CERN and NIH Race To Map Oprah's Ego

Basel, April 18, 2019 -- Five years after Brown Thursday and the total collapse of the New New Genomiconomy, legions of unemployable genomicists have found hope in a new venture: mapping the ego of thin-again, fat-again American talk show diva Oprah Winfrey.

Genomappers and surveyors are being snapped up by the National Institutes of Health (NIH) in the United States and the Center for Excellent Research Notes (CERN) in Switzerland as the huge government cost centers pursue "the last humongoloiditudinally ginormous frontier of science," says Jarls Bergstrom, CERN's Chief of Oprah Notation.

"Oprah's ego is vast, multidimensional, self-fueling and megametrically replicating as we speak," asserts Bergstrom, currently under investigation by the Hague for his alleged diversion of CERN research funds toward the hiring of lithe Nordic teenage volleyball-playing female assistants.

Trying to put the magnitude of the Egonomic Project into perspective, Bergstrom points out that "the human Genome was what—20, 25 thousand genes? Sheesh." And Bergstrom adds that "my long-limbed model-thin blonde assistants Ulla, Ella, Uta, Ola, Helga, Ulrike, Erika, Carla, Durta, Jarla, and Heika have been working day and night for weeks in small outfits under sauna-like conditions, and we've haven't even begun to map the basic components of the Oprahnome."

"The dude is not wrong," asserts Ellis "Toasty" Bunce, NIH's director of Strategic Oprah Ego Mapping. "We're all just getting started on this thing. And have you seen Bergie's volleyball team? Holy Moly."

Bunce and Bergstrom may be in competition for the ultimate prize—comprehensively mapping the Oprahsphere—but they concur on the basics: Oprah Winfrey's ego is a pulsating primordial soup consisting of "at least eighty bajillion" twisted pairs of Oprahsomes lined by several trillion Winfranelles, each powering an indeterminate phalanx of lipid-based rough Oprahplasmic Winfriculums (rOW's), forming "about four dozen" globular polyunsaturated Oprahphrastic Winicules (pOW's).

"This baby could take decades," insists R. Graydon Pratt, newly appointed director of the Ken Burns Center for Boring Science Journalism. "C-SPAN is looking at live coverage, and they might get beat out by CBS. Have you seen their fall line-up? CSIdaho? CSIowa? CSILove You? Who are they kidding?"

"This isn't going to end like genomics did, with that unfortunate albino incident in Cleveland," insists Bunce. "The Oprahsphere is actually useful already." Bunce's team of researchers has already isolated the region of Oprah's ego that triggers what is now known as the fat/thin/fat/thin/fat/thin/fat/thin/fat response, and Bergstrom's nubile CERN contingent has since linked this region to "other inexplicable decisions, such as her book club selections." These breakthroughs have already yielded a lucrative joint NIH-CERN licensing agreement with Nabisco, which hopes to create a new cracker based on the findings.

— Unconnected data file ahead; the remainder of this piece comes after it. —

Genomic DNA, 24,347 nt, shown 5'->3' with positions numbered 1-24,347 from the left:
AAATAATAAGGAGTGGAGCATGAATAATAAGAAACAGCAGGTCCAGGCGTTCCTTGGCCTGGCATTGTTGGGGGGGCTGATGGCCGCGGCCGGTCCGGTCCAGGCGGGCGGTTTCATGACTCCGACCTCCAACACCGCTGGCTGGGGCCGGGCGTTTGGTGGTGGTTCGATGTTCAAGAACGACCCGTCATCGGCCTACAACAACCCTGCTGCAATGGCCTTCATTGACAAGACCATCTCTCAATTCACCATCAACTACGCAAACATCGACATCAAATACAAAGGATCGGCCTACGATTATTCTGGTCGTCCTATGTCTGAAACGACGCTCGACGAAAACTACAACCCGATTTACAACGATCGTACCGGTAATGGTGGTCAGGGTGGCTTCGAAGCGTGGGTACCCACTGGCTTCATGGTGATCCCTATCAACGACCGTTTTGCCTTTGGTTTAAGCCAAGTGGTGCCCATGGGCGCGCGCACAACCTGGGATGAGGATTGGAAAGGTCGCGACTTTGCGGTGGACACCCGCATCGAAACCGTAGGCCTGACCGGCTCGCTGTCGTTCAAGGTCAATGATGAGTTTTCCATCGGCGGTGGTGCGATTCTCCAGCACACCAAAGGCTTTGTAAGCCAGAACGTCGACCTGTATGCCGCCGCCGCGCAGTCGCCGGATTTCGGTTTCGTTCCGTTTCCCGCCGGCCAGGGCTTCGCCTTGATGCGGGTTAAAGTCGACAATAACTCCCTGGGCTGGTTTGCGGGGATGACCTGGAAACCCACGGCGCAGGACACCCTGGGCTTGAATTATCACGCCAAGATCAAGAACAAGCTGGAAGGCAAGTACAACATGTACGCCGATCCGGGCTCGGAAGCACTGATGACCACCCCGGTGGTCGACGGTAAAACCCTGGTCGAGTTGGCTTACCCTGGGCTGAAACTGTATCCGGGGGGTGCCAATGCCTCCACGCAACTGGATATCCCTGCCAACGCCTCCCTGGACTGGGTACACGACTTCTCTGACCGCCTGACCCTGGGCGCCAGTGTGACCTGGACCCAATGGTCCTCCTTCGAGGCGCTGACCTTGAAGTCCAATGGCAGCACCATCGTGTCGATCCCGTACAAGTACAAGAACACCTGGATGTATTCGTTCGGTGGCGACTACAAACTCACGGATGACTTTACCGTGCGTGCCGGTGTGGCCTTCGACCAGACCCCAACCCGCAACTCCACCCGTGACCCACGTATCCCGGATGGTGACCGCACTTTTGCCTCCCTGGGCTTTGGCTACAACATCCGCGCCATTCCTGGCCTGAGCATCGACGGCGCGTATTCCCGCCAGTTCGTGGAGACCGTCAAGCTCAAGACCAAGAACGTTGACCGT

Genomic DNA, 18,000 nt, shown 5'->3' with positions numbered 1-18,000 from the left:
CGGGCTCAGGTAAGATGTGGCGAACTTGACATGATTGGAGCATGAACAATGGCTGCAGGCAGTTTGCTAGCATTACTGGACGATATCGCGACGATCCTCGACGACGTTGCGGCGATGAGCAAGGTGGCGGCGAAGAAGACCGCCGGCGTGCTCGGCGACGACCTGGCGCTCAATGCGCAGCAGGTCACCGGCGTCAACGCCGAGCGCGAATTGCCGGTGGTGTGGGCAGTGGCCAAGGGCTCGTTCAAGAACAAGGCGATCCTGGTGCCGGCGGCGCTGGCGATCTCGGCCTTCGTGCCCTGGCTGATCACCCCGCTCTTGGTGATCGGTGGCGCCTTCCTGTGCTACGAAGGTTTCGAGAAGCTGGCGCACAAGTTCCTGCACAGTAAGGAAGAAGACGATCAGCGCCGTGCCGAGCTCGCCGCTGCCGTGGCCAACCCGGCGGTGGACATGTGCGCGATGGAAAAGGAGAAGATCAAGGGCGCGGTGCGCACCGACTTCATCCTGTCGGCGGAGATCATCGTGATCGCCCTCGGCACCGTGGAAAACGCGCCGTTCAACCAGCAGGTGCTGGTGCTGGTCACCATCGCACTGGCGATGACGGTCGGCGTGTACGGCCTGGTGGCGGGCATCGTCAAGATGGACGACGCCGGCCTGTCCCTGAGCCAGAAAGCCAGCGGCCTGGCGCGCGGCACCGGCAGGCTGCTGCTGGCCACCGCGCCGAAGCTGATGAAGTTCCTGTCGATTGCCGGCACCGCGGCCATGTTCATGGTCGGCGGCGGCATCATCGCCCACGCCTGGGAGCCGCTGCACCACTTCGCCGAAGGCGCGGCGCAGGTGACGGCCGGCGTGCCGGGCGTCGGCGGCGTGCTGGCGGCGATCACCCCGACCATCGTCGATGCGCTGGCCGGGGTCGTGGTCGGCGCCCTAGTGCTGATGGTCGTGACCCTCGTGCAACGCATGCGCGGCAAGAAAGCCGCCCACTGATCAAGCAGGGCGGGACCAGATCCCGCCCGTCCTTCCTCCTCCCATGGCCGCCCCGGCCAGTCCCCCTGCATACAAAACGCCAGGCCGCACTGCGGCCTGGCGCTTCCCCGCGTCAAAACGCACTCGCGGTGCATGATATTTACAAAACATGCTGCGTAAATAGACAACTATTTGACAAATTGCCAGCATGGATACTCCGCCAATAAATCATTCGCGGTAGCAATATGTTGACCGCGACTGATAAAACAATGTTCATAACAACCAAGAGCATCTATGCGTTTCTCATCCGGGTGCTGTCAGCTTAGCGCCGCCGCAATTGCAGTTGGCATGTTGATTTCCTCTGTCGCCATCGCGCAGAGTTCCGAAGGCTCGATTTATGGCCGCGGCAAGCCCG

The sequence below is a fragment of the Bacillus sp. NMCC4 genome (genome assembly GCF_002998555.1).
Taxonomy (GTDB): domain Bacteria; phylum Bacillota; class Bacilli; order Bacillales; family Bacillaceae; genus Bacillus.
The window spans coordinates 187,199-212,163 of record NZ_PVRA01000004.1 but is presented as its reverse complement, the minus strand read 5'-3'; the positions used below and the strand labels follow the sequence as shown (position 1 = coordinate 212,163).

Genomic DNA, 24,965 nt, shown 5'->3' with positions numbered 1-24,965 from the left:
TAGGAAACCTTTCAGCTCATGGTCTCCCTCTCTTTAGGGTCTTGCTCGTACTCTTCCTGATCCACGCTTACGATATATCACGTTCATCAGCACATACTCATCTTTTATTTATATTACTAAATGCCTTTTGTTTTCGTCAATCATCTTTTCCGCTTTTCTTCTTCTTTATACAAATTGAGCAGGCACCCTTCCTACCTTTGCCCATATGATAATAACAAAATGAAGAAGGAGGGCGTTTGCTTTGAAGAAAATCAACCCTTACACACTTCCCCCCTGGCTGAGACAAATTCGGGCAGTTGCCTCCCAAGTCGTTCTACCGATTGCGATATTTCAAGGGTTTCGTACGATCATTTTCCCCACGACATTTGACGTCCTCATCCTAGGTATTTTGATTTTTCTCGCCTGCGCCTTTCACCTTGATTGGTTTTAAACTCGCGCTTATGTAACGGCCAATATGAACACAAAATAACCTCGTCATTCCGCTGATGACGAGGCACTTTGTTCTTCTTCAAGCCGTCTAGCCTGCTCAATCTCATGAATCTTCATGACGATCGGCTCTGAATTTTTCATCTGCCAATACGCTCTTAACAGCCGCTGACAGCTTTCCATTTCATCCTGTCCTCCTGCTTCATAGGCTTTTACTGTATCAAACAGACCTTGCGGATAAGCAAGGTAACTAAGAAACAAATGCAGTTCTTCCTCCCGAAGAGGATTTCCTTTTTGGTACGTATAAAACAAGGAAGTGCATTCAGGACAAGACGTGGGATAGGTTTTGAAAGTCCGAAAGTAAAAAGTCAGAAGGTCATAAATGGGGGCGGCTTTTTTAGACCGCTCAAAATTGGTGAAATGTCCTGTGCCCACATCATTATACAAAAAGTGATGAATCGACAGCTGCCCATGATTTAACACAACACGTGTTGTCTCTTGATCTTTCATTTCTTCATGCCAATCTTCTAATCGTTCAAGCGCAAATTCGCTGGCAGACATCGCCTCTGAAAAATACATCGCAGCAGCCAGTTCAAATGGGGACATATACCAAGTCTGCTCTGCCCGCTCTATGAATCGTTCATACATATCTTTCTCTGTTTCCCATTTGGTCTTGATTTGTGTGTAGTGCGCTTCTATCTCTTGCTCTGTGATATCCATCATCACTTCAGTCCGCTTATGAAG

"There are just so many questions," beamed Bergstrom. "I mean, Oprah is an unmarried billionaire with no children and a huge, frightened staff. What gives her the temerity to speak for millions of women trapped in soul-sucking jobs and dead-end marriages with gaggles of screaming rugrats?"

Bunce concurs with Bergstrom that the allegedly gargantuan "gall" center of the Oprahsphere may be the key to understanding the "awesome breadth" of the TV diva's ego. "Even if we never get to the end of that," says Bergstrom, "if we can just explain her fixation with Maya Angelou, or where she gets off comparing her designer poodles to actual children, or why it seems like nothing was ever discovered, imagined or invented before 1985… I mean, what would that do for mankind?"

Boring Science Journalism Director Pratt concurs, while sounding a note of caution. "The Oprahsphere is mindboggling, but it carries risks. You can go down a path—like CERN might do with the Guilty Guilty Dr. Phil Complex—and never find your way out again. And safeguards are a concern," Pratt adds. "What if something goes wrong with the Oprah Override Protection System? Dozens of researchers work deep in the Winfrey Impulse Purchase Rationalization Cluster every single day."

While acknowledging Pratt's concern, both Bunce and Bergstrom have already publicly downplayed this risk, insisting OOPS can handle the volume.

When contacted, Oprah Winfrey refused to comment, except to say that Monday's Oprah will feature Tom Hanks pitching his new movie Just Go Away Already and that the movie, Hanks, her Monday show and the Oprah show in general are "Wooooonnnn—DERRFUUUULLL!"

By Dang Long, Special Correspondent

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